My initial post with the suggested, new scenarios for the White Eagle Defiant was very positively received so I decided to continue and use the opportunities for creativity that games provides. The chit-pull mechanics, straightforward battle resolution, beautiful and thematic game components caused this to be one of my most often played titles of the last two months.

So in order to prolong the fun – playing both solo and competitively with my sons – I decided to create series of hypothetical scenarios which try in a way to answer the “what-if” questions. Some of them were more probable – like different dispositions of Polish forces or earlier mobilization, some pretty far-fetched – like Soviets attacking Germans in October 1939. Still, they provide new opportunities and challenges for players which I hope you will appreciate. Should you be willing to familiarize more with the game before jumping to the main article I encourage checking:

Scenario 3 – Unthinkable

Scenario background:

It is October 5th, 1939. The mutual attack of Nazi Germany and Soviet Russia meant the partitioning of Poland was a foregone conclusion. Still, unlike how the Goebbels propaganda would like to picture this, the Wehrmacht casualties were significant, to the extent that Hitler decided not to attack the western countries in 1939. What if the cunning Soviets were to take advantage of this? Hitler betrayed Stalin in 1941, what if the latter had done the same to the former in 1939? Enjoy!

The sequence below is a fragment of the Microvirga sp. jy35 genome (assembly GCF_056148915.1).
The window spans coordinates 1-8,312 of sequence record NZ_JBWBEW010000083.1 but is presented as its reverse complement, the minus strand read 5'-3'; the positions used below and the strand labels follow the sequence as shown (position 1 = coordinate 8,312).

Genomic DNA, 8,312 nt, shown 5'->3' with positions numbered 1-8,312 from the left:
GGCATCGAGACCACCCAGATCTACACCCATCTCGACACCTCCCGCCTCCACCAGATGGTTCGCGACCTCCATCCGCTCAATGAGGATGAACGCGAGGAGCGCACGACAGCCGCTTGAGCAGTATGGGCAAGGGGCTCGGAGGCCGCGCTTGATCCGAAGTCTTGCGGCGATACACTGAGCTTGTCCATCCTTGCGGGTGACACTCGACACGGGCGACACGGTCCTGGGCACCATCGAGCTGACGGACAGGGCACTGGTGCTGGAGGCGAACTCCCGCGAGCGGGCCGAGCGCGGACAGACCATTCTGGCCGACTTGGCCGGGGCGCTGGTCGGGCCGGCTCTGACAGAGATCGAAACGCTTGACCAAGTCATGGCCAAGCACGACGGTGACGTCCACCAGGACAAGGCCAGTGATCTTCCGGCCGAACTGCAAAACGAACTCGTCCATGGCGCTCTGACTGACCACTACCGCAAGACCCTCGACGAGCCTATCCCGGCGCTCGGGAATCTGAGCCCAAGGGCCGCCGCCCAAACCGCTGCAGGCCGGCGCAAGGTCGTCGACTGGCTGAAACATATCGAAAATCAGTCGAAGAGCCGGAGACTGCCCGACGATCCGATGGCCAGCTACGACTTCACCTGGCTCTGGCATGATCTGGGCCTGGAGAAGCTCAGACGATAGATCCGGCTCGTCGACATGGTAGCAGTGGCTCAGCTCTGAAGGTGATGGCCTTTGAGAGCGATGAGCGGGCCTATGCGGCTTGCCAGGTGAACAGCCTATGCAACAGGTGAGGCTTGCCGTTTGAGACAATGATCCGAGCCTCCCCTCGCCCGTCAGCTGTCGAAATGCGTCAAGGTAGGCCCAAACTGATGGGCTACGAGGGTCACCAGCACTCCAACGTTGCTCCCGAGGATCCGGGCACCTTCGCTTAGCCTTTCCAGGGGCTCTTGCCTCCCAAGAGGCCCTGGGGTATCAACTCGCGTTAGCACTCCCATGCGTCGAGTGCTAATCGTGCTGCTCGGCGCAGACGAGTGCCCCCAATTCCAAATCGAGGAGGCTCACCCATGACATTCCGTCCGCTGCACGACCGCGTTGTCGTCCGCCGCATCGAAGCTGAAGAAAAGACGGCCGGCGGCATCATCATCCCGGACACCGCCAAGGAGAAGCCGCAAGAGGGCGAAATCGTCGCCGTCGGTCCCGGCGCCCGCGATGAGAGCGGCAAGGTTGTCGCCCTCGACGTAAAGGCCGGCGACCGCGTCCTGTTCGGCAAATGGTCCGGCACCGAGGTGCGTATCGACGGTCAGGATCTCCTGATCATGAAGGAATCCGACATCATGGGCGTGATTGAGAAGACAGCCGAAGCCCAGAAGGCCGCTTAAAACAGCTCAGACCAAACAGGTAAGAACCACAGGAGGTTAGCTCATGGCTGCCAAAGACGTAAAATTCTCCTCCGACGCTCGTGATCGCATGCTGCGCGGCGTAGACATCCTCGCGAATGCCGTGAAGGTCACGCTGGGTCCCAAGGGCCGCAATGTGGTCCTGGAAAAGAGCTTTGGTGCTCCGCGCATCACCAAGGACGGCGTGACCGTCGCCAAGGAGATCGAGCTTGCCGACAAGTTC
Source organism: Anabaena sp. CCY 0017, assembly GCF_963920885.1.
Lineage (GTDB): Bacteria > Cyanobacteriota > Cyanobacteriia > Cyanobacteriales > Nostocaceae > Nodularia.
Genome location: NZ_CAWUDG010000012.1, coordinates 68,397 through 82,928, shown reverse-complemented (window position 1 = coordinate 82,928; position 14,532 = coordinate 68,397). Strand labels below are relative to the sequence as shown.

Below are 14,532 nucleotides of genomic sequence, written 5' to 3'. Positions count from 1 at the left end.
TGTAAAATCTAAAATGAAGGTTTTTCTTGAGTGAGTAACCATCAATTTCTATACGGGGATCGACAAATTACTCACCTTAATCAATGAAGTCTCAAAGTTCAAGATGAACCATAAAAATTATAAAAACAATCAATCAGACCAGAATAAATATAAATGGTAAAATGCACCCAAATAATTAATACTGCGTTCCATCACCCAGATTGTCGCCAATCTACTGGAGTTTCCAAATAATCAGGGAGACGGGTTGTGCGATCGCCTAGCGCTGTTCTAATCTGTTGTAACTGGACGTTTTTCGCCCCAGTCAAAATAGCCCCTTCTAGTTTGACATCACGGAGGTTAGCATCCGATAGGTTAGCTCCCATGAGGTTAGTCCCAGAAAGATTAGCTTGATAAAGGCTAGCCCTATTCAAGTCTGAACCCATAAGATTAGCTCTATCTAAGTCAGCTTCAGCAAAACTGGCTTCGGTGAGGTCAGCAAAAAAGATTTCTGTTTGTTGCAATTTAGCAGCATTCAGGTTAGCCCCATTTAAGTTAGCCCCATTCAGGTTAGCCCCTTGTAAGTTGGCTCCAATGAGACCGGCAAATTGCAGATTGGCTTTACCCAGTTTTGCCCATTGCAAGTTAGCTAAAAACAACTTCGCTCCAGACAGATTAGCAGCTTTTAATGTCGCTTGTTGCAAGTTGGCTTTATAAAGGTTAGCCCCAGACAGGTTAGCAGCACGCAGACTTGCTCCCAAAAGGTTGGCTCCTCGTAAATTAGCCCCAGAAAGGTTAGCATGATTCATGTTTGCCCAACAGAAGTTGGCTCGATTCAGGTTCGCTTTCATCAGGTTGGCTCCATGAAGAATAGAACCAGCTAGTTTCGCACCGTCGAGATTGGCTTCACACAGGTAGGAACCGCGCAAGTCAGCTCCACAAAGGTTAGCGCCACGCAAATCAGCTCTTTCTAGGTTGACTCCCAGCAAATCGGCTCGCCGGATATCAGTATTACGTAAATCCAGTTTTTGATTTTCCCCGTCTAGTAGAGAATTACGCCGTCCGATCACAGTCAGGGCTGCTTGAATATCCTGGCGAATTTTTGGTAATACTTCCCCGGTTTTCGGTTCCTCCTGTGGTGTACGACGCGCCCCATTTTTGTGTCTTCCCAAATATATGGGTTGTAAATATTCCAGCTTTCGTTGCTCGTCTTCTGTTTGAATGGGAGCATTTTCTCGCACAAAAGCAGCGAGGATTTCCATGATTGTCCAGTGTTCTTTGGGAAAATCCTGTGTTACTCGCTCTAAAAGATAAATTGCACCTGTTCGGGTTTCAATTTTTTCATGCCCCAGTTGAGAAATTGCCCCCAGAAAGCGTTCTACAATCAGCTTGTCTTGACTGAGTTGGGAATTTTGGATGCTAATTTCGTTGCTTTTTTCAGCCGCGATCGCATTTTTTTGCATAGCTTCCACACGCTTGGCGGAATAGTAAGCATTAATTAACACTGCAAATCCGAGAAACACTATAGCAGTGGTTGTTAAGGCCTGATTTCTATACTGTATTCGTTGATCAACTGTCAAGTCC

Set-up & rules modifications:


  • Belorussian – 3rd (2 units) – Grodno
  • Belorussian – 4th (2 units) – Brzesc-Litewski
  • Belorussian – 10th (2 units) – Lomza
  • Belorussian – 11th (2 units) – Bialystok
  • Belorussian – CMG (2 units) – Kowel
  • Ukrainian – 5th (1 unit) – Rowne
  • Ukrainian – 6th (2 units) – Lwow
  • Ukrainian – 12th (3 units) – Przemysl


  • Polesie – 1 unit – Siedlce


  • North – 4th (3 units) – Torun
  • North – 3rd (3 units) – Mlawa
  • AGN (tanks, 1 unit) – Warszawa
  • AGN (infantry, 1 unit, flipped) – Lublin
  • South – 10th (4 units) – Breslau
  • South – 14th (3 units) – Neutitschein
  • South – ASG – (2 units) – Krakow
  • South – 8th – (1 unit, flipped) Jaroslaw
  • South – Bernolak – Zilina


  1. Germans and Soviets are enemies in this game; Nazis are using all the original counters, events and tracks as Germans in the base set-up; Soviets are using the original Poles events as in the base set-up
  2. Put all other markers in opaque container with exception of Belarussian Front which is the starting chit for the game (similarly to North German Army in regular scenario).
  3. Eastern Prussia German forts are VPs for Soviets (as they were for Poles)
  4. Warsaw is worth 1 point to both sides
  5. Germans victory: autowin – 12 VPs, end of game win – 7-12 VPs on track
  6. Soviets victory: autowin – 0 VPs, end of game win – 0-6 VPs on track
  7. Game starts at 10 VPs (Danzig, Gdynia, Torun, Poznan, Modlin, Warszawa, Lodz, Katowice, Krakow, Lublin) occupied by German forces